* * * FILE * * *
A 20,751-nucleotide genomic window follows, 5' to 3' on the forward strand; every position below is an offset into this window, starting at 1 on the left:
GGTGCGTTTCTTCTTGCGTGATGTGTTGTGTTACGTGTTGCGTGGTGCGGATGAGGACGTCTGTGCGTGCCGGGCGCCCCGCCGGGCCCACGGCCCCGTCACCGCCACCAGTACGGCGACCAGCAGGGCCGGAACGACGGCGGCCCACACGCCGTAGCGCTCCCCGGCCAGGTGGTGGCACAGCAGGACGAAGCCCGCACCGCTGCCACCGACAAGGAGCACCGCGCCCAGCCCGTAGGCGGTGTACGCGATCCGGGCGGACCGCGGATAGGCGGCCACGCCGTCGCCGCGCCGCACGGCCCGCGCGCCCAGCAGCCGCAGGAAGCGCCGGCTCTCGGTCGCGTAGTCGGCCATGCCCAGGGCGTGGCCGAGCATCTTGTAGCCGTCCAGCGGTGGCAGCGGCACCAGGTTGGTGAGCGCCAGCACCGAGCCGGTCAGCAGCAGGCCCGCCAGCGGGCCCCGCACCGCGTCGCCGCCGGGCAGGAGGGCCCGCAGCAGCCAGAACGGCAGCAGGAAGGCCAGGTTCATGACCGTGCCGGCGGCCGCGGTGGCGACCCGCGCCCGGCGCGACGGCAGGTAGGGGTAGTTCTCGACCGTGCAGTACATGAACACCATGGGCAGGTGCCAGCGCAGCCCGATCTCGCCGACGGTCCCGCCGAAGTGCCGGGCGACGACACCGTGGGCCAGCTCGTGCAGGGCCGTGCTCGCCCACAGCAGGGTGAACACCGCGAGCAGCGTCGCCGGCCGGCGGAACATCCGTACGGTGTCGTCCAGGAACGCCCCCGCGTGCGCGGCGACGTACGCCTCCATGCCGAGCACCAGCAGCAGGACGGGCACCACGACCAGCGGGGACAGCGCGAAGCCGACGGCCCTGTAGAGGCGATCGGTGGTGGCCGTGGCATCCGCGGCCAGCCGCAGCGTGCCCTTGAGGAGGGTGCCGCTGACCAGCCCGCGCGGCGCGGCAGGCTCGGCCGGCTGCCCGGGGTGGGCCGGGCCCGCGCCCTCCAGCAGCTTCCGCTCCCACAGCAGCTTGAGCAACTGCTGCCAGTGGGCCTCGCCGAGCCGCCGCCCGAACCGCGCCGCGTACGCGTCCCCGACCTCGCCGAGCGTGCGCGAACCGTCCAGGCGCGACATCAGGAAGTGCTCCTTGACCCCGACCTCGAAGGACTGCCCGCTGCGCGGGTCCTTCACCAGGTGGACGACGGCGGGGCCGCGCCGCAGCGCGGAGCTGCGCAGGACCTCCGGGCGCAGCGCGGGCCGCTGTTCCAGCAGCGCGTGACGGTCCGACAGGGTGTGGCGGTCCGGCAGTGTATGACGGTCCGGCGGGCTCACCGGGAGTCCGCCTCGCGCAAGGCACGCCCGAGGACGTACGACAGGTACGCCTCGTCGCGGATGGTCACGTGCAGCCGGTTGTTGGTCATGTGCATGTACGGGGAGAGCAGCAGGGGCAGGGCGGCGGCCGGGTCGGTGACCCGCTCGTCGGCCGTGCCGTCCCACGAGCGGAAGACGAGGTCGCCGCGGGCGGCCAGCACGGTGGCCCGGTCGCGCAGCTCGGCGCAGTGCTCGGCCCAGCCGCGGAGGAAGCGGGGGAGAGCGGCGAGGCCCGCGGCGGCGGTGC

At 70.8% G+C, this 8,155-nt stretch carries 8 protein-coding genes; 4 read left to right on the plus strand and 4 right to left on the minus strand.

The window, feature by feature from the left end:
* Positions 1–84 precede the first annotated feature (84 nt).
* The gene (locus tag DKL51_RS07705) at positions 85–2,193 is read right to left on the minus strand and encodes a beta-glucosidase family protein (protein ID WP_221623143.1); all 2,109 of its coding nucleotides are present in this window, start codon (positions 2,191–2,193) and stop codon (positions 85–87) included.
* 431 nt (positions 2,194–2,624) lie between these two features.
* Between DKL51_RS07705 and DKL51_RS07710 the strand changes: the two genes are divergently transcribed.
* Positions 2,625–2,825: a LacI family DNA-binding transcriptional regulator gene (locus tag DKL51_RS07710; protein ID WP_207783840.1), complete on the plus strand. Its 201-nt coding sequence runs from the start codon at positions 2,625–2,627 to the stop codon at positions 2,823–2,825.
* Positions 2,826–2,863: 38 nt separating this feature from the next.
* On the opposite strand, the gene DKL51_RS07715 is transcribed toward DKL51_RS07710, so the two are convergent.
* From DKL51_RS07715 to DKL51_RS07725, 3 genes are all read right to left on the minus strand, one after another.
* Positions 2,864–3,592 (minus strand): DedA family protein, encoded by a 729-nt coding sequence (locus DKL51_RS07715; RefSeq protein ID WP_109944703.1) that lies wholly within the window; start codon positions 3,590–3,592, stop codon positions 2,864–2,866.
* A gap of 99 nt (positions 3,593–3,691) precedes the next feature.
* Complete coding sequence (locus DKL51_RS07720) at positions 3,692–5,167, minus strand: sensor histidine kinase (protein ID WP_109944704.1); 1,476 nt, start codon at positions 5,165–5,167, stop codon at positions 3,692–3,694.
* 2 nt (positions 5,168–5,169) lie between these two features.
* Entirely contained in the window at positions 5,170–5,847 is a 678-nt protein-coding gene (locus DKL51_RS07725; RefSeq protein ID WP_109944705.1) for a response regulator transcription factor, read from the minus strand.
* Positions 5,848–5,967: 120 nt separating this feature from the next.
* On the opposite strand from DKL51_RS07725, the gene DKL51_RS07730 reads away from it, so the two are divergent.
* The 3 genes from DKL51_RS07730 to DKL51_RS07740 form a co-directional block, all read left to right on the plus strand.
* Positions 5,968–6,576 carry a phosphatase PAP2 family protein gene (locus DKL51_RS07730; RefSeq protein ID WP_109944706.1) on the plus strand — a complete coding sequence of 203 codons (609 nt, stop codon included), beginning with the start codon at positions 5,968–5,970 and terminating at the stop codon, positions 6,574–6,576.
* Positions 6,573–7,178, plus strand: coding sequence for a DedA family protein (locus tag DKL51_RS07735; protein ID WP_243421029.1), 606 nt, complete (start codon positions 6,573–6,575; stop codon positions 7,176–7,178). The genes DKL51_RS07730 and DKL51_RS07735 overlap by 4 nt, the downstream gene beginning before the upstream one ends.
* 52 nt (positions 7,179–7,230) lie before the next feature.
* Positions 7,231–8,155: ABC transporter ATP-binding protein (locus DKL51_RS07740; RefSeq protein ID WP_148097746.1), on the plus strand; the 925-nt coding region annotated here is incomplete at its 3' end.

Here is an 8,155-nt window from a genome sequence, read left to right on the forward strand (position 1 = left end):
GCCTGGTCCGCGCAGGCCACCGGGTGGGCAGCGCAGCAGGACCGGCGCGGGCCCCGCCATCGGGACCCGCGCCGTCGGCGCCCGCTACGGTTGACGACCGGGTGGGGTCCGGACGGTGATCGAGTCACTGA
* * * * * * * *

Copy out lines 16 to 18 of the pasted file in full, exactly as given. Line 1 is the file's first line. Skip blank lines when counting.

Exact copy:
* 2 nt (positions 5,168–5,169) lie between these two features.
* Entirely contained in the window at positions 5,170–5,847 is a 678-nt protein-coding gene (locus DKL51_RS07725; RefSeq protein ID WP_109944705.1) for a response regulator transcription factor, read from the minus strand.
* Positions 5,848–5,967: 120 nt separating this feature from the next.